(nine years ago, 5:15 PM)
Emma has left the family home. When her father placed her beloved brother, Christian, in a mental institution, it was the last straw and Emma decided to go it alone, free of the expectations and restrictions family life placed upon her. Now, she has taken a job working as a sales assistant in an upscale clothing boutique in Boston called DeBlois, in order to pay the rent.
She calls the name of a customer named Ms. Throckmorton, whose poodle, Nugget, has urinated on the boutique floor, and informs her of the deed. Ms. Throckmorton replies with a certain amount of disdain that Emma should get a rag and mop it up, and asks why on Earth she’s talking to her. Emma says it’s because she ignored her when she told her about the store’s ‘no pets’ policy. Ms. Throckmorton turns to Emma and tells her that she’s ignoring it now; she uses her credit card often enough in the store to not be harassed when she is there.
Emma’s supervisor, Elaine, appears and asks Ms. Throckmorton if there’s a problem. Emma tells her about her poodle going to the bathroom on the floor, and Elaine tells her to take care of it and not to make her tell her twice. Emma doesn’t take kindly to being ordered around, especially under these circumstances, and she informs Elaine in no uncertain terms where she can stick her job. Moments later, Emma is outside and unemployed, as Elaine and a smirking Ms. Throckmorton watch her depart. Nugget urinates against the shop front, oblivious to the trouble she’s caused. This is the third job Emma has been fired from in the past two weeks.
Emma strolls through the city and back to her hotel, wondering what she’s going to do for cash now. She is greeted by the hotel’s clerk, Lou, a guy so slimy the word that comes to Emma’s mind is ‘Ick!’ He informs her that she can’t stay there free of charge, that’s why it’s called a hotel, “so either you can cough up the bread for the past three nights, or…” Emma reaches into her purse and pulls out her first paycheck, which she hasn’t had a chance to cash yet. Lou snatches it from her and tells her that she won’t have to, as long as she signs it over to him. Emma tells him that’s all the money she’s got. Lou looks at the paycheck and replies that it’ll cover what she owes, but it ain’t enough to pay for another night. He’s through playing the good Samaritan, and tells her to pack her bags.
Emma tries to reason with him, saying she won’t be able to get another job unless she provides a place of residence. Lou gives a smile. “So you lost another one, huh? Well I got a job for you, sweet cheeks, one that’ll definitely take care o’ your housin’ problem.” He places his arms either side of Emma’s head, almost pinning her to the wall. ‘Back off perv!’ she thinks, and Lou immediately removes his glasses and reaches for his forehead, thinking he’s got a brain freeze, though he is just another unsuspecting victim of Emma’s telepathy. She says she’s going out and will have the money when she gets back.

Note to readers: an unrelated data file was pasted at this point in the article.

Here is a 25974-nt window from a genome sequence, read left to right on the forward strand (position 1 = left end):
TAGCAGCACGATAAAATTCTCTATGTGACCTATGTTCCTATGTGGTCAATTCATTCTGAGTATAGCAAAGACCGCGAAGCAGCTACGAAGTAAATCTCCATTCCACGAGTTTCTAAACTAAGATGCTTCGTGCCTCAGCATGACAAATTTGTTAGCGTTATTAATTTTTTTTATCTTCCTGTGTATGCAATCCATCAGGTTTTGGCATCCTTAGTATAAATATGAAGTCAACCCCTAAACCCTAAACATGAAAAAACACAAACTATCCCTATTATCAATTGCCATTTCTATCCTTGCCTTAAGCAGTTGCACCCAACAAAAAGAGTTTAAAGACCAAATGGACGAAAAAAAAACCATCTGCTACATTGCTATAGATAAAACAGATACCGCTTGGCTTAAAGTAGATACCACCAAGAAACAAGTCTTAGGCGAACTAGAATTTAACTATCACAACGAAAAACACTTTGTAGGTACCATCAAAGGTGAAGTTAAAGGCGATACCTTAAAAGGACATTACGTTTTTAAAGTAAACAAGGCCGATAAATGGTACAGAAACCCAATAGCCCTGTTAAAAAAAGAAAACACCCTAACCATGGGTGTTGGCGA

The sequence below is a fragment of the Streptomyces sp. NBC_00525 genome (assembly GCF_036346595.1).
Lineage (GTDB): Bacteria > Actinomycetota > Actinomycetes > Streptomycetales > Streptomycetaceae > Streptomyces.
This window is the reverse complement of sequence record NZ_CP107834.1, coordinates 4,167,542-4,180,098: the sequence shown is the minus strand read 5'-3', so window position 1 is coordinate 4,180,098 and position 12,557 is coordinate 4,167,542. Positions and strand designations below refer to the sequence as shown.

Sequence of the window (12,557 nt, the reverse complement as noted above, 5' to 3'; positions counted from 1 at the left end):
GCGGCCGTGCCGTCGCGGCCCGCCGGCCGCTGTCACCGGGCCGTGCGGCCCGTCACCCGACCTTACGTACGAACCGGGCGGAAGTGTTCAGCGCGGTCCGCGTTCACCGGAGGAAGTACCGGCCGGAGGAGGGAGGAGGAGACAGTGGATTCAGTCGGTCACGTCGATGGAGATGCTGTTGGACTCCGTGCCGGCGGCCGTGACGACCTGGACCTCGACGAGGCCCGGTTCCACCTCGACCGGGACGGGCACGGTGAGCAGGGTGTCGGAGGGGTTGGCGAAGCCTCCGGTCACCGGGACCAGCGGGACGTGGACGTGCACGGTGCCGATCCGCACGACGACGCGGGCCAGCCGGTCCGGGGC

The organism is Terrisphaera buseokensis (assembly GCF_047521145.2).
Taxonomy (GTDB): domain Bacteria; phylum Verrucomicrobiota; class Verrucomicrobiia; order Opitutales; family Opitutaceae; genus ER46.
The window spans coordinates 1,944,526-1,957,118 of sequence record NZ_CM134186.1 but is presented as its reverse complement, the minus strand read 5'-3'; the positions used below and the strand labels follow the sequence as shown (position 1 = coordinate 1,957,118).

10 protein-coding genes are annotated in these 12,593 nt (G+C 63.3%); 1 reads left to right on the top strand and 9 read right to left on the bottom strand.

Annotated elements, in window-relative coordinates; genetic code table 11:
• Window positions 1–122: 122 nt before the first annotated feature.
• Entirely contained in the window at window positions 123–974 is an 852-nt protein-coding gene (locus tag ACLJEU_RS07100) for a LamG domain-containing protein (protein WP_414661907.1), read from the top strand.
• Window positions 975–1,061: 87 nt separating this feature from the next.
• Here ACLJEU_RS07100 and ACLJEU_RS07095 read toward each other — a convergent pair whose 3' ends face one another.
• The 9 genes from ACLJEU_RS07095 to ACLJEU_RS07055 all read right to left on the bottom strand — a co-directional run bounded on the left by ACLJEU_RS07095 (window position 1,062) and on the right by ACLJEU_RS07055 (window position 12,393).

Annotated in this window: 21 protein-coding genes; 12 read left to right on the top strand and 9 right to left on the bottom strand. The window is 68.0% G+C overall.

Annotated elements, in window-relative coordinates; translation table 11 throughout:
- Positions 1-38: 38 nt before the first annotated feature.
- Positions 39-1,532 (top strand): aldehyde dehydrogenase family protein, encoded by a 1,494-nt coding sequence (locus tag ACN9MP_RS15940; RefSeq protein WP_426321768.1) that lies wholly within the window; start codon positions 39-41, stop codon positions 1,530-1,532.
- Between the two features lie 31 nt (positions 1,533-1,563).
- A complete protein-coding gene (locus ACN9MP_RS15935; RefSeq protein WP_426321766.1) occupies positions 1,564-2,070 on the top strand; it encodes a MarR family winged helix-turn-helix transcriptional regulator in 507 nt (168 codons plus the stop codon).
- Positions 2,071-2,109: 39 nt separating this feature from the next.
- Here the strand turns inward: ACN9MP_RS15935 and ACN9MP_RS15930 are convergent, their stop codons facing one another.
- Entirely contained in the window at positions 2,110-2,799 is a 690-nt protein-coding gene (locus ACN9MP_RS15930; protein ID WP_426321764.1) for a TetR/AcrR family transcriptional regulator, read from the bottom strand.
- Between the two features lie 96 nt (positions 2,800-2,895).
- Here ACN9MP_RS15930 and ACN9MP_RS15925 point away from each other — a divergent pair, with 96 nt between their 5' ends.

Soon, she rest on a newsstand and browses the ad columns in the paper. She’s hungry and the job listings aren’t helping the situation. It looks like you need a college degree in order to get a decent paying job. The newspaper seller tells her that this isn’t a library, so she can either buy a paper or skedaddle. She fumbles for change in her pocket but only manages to produce a penny, but she wonders why it can’t be a quarter, just this once. The newspaper seller says that’s more like it, and takes the coin off her. Emma is amazed that he thinks it’s a quarter, just because she wanted it to be, and this gives her an idea.
She finds a restaurant called Manok Mandoks, and orders a meal. Soon, she relaxes after the best meal she’s had since leaving home last month. The waitress, Roxie, brings over her tab and Emma tells herself to just keep smiling like she has a thousand dollars in her pocketbook. This is the moment of truth; or dishonesty depending on which way you look at it. She knows she has to be confident, and to focus. She takes a strip of newspaper and smiles as she hands it to Roxie, who, instead of seeing the newspaper, sees a hundred dollar bill. She asks Emma if she’d like change, as her bill only comes to $49.45, but Emma tells her to keep it. Unfortunately, Emma doesn’t plan on an eagle-eyed maitre d’ called Vincent, who witnesses the exchange and calls Roxie over. After a ticking off, Roxie is told to return to work, while Vincent thinks of a suitable punishment for Emma.
Before long, Emma is in the kitchen and wearing an apron, washing the dishes in the time honored fashion for non-payers. Scrubbing a dish and wearing a pair of rubber gloves, she thinks that at least he didn’t call the cops but, still, forcing her to do the dishes to pay her tab? She’s never washed a plate in her life. Suddenly, a plate slips from her grasp and smashes on the floor. A guy behind her leans against the wall, arms folded and tells her she’ll never work off her debt if she keeps breaking dishes like that. She asks who the heck he is and he breaks into a wide smile; “The dishwasher.”